This weekend I was reading the NY Times online and I came across this excellent piece about ADHD written by Richard Friedman, a professor of clinical psychiatry. In the article the author talks about the condition of the brain – which affects up to 11% of American children in which people with ADHD (or ADD, which doesn’t have hyperactivity) – in which people with ADD have a low tolerance for routine tasks and thus they seek out “novelty”.
The author believes this may have had an evolutionary advantage. He specifically notes the people with ADD
“are drawn to new and exciting experiences and get famously impatient and restless with the regimented structure that characterizes our modern world.”
The author talks about one of his patients who was bored and unsatisfied in his job and found his tasks too routine.
“he quit his job and threw himself into a start-up company, which has him on the road in constantly changing environments. He is much happier and — little surprise — has lost his symptoms of A.D.H.D.”
This sentiment is probably familiar to many entrepreneurs and it must certainly resonates with anybody who suspects he or she has ADD. Many of us jokingly talk about ADD because we recognize the tell-tale signs like inability to focus on one task at a time, inability to finish projects (or articles or books) that don’t hold our interests intensely.
The funny thing about ADD is that many of us were told that people with ADD didn’t do well in school, had learning difficulties and perhaps struggled in life. It turns out the opposite can be true, but who knew? If you have ADD or think you might have it you may enjoy hearing about my story.
When I first met Meredith Perry she was 24. That was three months ago this week. Today I’m handing her the largest A-round check I’ve ever written as a VC as we lead her $10 million A-Round at uBeam.
As I’ve written about recently, at Upfront Ventures we started talking a couple of years ago about wanting to fund stuff with more meaning. I think this is a combination of being realists as venture capitalists that outsized returns in our funds must come from taking on bigger, more impactful projects that can move markets. It is also a function of the stage of much of our careers where we aren’t interested in playing small ball with incrementalism on how to squeeze out an extra 5% of margin by optimizing the Internet slightly better.
The reality is that as VCs we have limited allocations of where we can spend our time so we want to attach ourselves to projects in which we, too, can be passionate.
I’m pretty on record as saying I don’t think many private-to-private tech mergers make sense. They are often done from a position of weakness. Something in both companies isn’t working, which is why they come together.
I often don’t believe in the therm M&A because in my experience mostly A works.
But of course there are always exceptions. And even when I remain skeptical sometimes opportunities present themselves that prove one should never be absolutist.
As many people know I funded a company called Moonfrye almost 2 years ago led by two amazing women – Kara Nortman & Soleil Moon Frye. Our goal from the outset was to build a great eCommerce experience that could compete with Michels on one side (for DIY / crafting) and Party City on the other (throwing events / parties / celebrations).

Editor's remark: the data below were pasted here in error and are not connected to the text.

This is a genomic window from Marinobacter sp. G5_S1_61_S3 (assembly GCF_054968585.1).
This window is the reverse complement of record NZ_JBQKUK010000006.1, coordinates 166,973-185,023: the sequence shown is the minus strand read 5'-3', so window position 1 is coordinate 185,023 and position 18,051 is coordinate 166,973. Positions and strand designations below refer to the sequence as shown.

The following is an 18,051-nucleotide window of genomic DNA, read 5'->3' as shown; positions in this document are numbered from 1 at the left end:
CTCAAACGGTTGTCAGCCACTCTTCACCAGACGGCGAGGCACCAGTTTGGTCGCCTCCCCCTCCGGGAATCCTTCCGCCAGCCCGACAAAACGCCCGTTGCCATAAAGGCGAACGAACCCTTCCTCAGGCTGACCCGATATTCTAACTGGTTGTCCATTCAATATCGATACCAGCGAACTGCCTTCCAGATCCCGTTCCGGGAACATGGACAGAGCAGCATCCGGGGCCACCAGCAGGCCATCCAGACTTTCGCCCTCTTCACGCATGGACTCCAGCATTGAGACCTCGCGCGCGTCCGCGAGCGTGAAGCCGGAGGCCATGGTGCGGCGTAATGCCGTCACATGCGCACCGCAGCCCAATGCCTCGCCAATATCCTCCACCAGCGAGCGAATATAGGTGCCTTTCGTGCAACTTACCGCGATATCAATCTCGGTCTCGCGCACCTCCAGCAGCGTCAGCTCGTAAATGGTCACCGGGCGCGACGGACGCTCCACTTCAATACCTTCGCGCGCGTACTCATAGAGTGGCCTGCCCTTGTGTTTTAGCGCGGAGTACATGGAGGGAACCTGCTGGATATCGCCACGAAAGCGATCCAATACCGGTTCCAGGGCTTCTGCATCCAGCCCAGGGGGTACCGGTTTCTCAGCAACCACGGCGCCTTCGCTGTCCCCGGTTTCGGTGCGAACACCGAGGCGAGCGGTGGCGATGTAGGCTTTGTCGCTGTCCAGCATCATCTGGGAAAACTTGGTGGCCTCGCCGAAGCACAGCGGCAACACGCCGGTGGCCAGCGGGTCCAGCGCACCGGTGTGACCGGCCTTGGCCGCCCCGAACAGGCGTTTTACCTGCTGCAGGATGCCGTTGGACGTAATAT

The thesis was simple. Mom’s struggle to plan events and activities for their kids. Most products out there suck so mom gets stuck with angst of wanting to have decorations, activities and chatzkies for other kids to take home. What should be an enjoyable experience turns into a time-suck obligation and angst-ridden day of self questioning.
Our product name is P.S.
Yesterday I wrote a post about The Silent Benefits of PR in which I pointed out that most young companies I encounter don’t fully grasp the benefits of PR because they are less measurable than product milestones or customer acquisition analyses (like CAC/LTV).
In that article I talked about how PR drives: recruiting, employee retention, biz dev deals, funding and even M&A and that often “attribution” to your PR activities is unknown. It’s like “direct” traffic to your website that seems to magically appear.
But of course it’s hard to advise people that they should do PR without a guide to how to do it on the cheap or how to do it at all.
When to start PR?
I’m generally not a believer in too much PR until you have a product built or at least well designed. This is somewhat changing in the world of crowd funding where people actually raise money so that they can build products but at a minimum your product design ought to be complete and ready to execute.
I’ve been having this PR discussion with three separate portfolio companies at once so I thought I’d just publish my thoughts more broadly.
I have written many times about PR so if you want a deep dive on the “how” of PR you may enjoy reading some of these posts.
PR is an insanely valuable activity in early-stage companies. Very few investors understand this and even fewer startups. When you’re an early-stage business every dollar matters and because many startup teams these days are very product & technology centric they often miscalculate the importance of PR. I believe PR is often not tangibly measurable and for quant-oriented people this is hard to accept.
The benefits of PR are exactly that: Immeasurable. They are silent. They don’t show up in a calculation that says I spent $7,000 and I got X-thousands inches of press. It doesn’t work that way.
1. Recruiting – One of the hardest tasks of any startups is recruiting world-class talent.